Ill. House passes bill protecting debtors
SPRINGFIELD, Ill. (Legal Newsline) - Illinois Attorney General Lisa Madigan praised the lawmakers of the House of Representatives on Thursday for passing the Debtors' Rights Act of 2012 to protect vulnerable consumers from being taken to jail for unpaid debts.
House legislators voted 107-0-1 to approve House Bill 5434, which would stop Illinois residents from going to jail when they cannot afford to pay a debt. In the last year, Madigan learned that residents in approximately one-third of Illinois counties commonly face jail time when failing to appear in court in response to a previously entered order to pay a standing debt.
Madigan's office determined that the notices of the court hearings were mailed to addresses that were no longer valid, leaving many of the debtors unaware of the hearings. Despite the lack of notification for the debtors, courts have frequently issued bench warrants to arrest the missing debtors.
"Creditors have been manipulating the court system to extract money from the unemployed, veterans, even seniors who rely solely on their benefits to get by each month," Madigan said. "Too many people have been thrown in jail simply because they're too poor to pay their debts. We cannot allow these illegal abuses to continue."
Madigan's legislation would stop other common administrative abuses as well, including pay or appear orders that are entered routinely against debtors in some counties. The orders give debtors the option of making required monthly payments or appearing in court each month to explain their inability to pay. If a debtor misses one payment and court hearing, the debtors can end up in jail. The orders typically remain in effect for three years.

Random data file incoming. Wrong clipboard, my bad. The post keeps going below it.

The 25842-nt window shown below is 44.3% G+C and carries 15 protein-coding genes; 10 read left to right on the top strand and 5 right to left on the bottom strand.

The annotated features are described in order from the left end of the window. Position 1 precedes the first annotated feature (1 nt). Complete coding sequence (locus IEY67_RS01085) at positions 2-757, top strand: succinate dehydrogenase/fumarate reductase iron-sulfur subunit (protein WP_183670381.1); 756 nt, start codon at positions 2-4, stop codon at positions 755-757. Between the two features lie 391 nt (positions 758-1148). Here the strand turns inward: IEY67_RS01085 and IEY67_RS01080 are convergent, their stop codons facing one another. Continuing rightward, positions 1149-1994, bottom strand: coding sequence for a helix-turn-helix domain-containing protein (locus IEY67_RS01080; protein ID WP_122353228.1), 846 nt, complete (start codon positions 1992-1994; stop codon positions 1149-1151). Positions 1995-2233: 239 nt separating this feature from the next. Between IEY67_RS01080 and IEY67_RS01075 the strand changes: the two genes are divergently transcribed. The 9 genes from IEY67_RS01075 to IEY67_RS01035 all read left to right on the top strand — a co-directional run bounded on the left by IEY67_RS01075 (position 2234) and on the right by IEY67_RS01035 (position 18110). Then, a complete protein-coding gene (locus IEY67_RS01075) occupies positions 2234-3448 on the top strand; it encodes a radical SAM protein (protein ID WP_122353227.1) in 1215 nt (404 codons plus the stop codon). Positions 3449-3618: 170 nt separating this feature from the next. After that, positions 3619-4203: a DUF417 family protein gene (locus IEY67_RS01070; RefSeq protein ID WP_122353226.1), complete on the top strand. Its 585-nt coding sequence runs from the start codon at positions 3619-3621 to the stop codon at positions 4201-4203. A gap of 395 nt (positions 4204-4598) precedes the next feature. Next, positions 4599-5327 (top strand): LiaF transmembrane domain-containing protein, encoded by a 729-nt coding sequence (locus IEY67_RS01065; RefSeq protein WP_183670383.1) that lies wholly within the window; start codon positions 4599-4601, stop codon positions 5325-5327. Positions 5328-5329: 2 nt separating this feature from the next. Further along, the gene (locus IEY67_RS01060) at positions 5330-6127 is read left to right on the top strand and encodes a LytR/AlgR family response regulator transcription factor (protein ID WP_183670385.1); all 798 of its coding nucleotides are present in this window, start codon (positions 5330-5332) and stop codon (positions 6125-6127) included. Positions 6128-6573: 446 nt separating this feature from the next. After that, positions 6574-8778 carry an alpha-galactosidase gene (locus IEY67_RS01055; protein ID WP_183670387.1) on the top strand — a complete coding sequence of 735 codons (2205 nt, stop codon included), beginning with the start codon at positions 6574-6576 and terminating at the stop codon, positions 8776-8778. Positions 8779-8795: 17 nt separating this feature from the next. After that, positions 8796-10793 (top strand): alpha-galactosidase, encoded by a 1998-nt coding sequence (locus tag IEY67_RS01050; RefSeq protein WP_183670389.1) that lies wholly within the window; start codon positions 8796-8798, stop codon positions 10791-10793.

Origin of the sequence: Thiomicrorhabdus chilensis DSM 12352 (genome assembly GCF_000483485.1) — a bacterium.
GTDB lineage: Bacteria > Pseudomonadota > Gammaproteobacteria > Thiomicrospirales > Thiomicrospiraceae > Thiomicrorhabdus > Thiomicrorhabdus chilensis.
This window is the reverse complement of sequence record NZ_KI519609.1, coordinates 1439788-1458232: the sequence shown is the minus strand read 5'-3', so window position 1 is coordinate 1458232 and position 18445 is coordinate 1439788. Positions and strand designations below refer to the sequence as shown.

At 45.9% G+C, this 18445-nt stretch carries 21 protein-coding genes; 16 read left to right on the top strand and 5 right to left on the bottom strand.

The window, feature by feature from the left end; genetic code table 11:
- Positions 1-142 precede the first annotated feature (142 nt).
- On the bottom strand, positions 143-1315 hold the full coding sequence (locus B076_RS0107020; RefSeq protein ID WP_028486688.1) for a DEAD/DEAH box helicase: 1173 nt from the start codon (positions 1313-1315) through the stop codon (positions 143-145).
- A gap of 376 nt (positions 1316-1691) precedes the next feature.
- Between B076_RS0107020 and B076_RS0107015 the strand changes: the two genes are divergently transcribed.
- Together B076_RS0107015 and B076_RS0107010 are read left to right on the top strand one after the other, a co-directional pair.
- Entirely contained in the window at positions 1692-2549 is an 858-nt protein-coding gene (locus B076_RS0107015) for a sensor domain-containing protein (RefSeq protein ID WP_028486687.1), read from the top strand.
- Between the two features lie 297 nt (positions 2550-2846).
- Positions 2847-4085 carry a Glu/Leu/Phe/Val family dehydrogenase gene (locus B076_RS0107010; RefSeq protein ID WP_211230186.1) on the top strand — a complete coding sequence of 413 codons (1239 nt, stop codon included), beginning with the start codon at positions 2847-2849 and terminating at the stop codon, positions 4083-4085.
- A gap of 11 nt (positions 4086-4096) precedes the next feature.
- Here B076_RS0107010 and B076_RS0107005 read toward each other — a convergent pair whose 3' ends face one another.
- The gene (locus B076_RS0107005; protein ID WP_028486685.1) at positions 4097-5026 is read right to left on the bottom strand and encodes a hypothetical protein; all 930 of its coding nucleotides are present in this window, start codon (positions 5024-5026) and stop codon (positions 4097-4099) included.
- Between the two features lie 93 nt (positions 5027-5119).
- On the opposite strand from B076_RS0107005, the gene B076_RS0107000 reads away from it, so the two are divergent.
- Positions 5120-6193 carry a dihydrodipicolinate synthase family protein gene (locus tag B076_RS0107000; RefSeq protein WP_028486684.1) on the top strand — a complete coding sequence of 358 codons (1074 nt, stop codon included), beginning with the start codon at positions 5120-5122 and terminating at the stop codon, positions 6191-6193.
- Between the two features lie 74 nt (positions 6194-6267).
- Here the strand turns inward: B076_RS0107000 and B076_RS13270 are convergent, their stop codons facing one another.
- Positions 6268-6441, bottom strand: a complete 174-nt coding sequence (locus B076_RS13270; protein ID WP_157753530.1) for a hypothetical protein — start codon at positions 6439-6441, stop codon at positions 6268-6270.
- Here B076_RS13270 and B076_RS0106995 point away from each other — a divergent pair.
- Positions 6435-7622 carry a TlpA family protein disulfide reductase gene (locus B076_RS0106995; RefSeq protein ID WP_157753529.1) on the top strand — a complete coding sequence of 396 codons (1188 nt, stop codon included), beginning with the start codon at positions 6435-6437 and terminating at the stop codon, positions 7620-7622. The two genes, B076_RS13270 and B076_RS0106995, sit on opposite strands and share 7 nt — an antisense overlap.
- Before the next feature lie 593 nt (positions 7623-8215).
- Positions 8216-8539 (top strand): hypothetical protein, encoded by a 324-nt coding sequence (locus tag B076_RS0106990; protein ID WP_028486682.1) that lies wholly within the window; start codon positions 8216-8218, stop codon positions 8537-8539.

Victims of the practices usually owe payday loans, credit card debts, rent payments or outstanding medical bills, Madigan says. Many of the victims are living solely on income that is legally protected from being required to pay judgments of outstanding debt, such as veterans' benefits, unemployment insurance or Social Security, Madigan says. According to Madigan, the legislation is needed to give protection to the most vulnerable of consumers.
The legislation would amend the Code of Civil Procedure to clarify and codify practices followed by courts, creditors and attorneys throughout Illinois to make sure that courts find a consumer's ability to pay prior to entering a payment order. In addition, the legislation would prohibit payment orders relying on legally protected assets and income and would prevent bench warrants from being issued unless a consumer had been personally served with the hearing notice.
The sponsor of the bill in the Senate was Sen. William Haine.